Lawyers Lorne Silver & Jessica Zagar gave directly opposing evidence to the court that sent Donald Best to jail. Whose version was true?

“Lawyer Jessica Zagar, as an Officer of the Court, swore that Lorne Silver personally attended at two law firms and selected the documents. Silver, as an Officer of the Court, formally stated on the record that he did not attend at the law firms or select the documents.”

Cassels Brock & Blackwell lawyer Jessica Zagar swears that her fellow senior lawyer Lorne Silver attended at two law offices on two separate dates and selected certain documents to be used as evidence before the Ontario Superior Court. Mr. Silver denies doing so, and he officially denied it on the record during Contempt of Court hearings against plaintiff Donald Best.

What is the truth? Did lawyer Lorne Silver attend the law offices and select the documents or not?

Why might Mr. Silver falsely deny attending the law offices and selecting the documents?

Former Toronto Police Sergeant Donald Best in his Statement of Claim (1.3mb PDF) filed in Barrie, Ontario Canada, alleges that on January 15, 2010, he was convicted of ‘Civil contempt of Court’ in absentia (in his absence) and sentenced to prison on the basis of false evidence presented to the Court by lawyers, including defendants Gerald Ranking and Lorne Silver. The Statement of Claim also alleges that after his conviction, the defendants continued placing false and misleading evidence and information before the courts, and continued with other misconduct and crimes against the Plaintiff.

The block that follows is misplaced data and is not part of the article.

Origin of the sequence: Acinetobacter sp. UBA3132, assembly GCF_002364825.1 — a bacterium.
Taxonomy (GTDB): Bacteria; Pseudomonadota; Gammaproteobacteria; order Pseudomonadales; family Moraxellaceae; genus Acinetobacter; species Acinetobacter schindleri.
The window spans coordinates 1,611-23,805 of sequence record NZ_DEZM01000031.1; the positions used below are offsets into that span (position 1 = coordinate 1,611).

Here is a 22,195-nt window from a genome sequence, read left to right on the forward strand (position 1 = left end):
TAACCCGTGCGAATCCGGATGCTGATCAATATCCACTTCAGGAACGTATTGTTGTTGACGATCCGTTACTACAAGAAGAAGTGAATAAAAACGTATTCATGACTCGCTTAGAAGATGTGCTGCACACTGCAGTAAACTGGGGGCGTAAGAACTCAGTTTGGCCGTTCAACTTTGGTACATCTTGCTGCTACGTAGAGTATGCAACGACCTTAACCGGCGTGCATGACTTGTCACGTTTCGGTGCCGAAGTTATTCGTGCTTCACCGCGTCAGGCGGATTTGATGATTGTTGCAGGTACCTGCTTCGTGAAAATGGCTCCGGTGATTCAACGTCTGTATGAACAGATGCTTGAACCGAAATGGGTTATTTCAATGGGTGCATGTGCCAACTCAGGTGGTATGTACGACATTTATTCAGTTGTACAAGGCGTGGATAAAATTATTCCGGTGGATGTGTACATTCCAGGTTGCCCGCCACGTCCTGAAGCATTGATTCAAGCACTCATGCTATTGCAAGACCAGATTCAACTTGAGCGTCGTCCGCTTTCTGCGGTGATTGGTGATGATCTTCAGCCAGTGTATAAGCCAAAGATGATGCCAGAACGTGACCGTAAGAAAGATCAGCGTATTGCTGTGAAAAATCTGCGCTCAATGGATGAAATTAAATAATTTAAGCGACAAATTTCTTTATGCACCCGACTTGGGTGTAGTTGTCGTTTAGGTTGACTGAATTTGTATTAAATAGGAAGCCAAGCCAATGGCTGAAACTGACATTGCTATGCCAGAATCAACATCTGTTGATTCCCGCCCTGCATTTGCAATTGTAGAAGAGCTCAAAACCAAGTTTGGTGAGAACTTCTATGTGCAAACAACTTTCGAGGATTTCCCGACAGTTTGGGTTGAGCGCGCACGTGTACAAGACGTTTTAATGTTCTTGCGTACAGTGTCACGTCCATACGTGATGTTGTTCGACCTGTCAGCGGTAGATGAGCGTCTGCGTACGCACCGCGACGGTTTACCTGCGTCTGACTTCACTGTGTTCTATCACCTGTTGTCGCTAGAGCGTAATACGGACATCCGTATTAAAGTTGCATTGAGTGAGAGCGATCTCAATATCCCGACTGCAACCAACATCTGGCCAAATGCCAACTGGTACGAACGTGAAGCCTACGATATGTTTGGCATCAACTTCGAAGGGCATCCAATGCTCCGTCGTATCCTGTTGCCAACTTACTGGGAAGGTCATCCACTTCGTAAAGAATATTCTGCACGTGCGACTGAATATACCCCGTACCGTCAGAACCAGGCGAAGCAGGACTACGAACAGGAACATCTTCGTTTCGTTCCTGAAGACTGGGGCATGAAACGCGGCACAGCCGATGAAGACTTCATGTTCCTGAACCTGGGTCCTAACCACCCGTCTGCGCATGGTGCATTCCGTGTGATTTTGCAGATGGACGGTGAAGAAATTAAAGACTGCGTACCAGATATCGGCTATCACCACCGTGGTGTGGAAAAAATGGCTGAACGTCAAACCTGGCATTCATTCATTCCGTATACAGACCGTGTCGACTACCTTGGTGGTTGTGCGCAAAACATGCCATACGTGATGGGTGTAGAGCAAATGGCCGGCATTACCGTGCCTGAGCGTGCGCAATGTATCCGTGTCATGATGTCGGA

This article examines only one of the many alleged wrongdoings.

This specific alleged wrongdoing involves two different versions of evidence placed before the court concerning how certain privileged documents were selected as evidence from the files of Orillia law firm Crawford, McLean, Anderson, Duncan LLP.

None of the allegations has yet been proven in a court of law, and to our knowledge none of the defendants has filed a Statement of Defence. Visitors to this website are encouraged to examine the legal documents and other evidence posted here, to do independent research and to make up their own minds about the civil lawsuit known as ‘Donald Best v. Gerald Ranking et al’. (Superior Court of Justice, Central East Region: Barrie, Court File No. 14-0815)

According to legal documents filed in Ontario court (available for download at SolidCase.CA), Cassels Brock & Blackwell lawyer Jessica Zagar swore an affidavit on June 7, 2010 stating that Cassels senior lawyer Lorne S. Silver attended at two law offices in May 2010 and selected documents from the files of law firm Crawford, McLean, Anderson, Duncan LLP (CMAD). that were subsequently placed as evidence before Ontario Superior Court Justice J. Bryan Shaughnessy.

However, during a January 11, 2013 cross-examination of Donald Best, Mr. Silver denied attending at the law offices and selecting the documents in question.

What is the truth? Judge for yourself.

The sworn affidavit of Jessica Zagar states in part:    Read more

Crown Attorney’s concern: Public needlessly at risk from Ontario lawyers’ criminal conduct

Brampton crown attorney Steve Sherriff says that the Law Society of Upper Canada’s policy of not reporting crimes by lawyers to the police is “wrong”. Mr. Sherriff is also concerned that “the public is needlessly at risk” from lawyers’ criminal conduct because of this ‘don’t ask, don’t tell’ LSUC policy.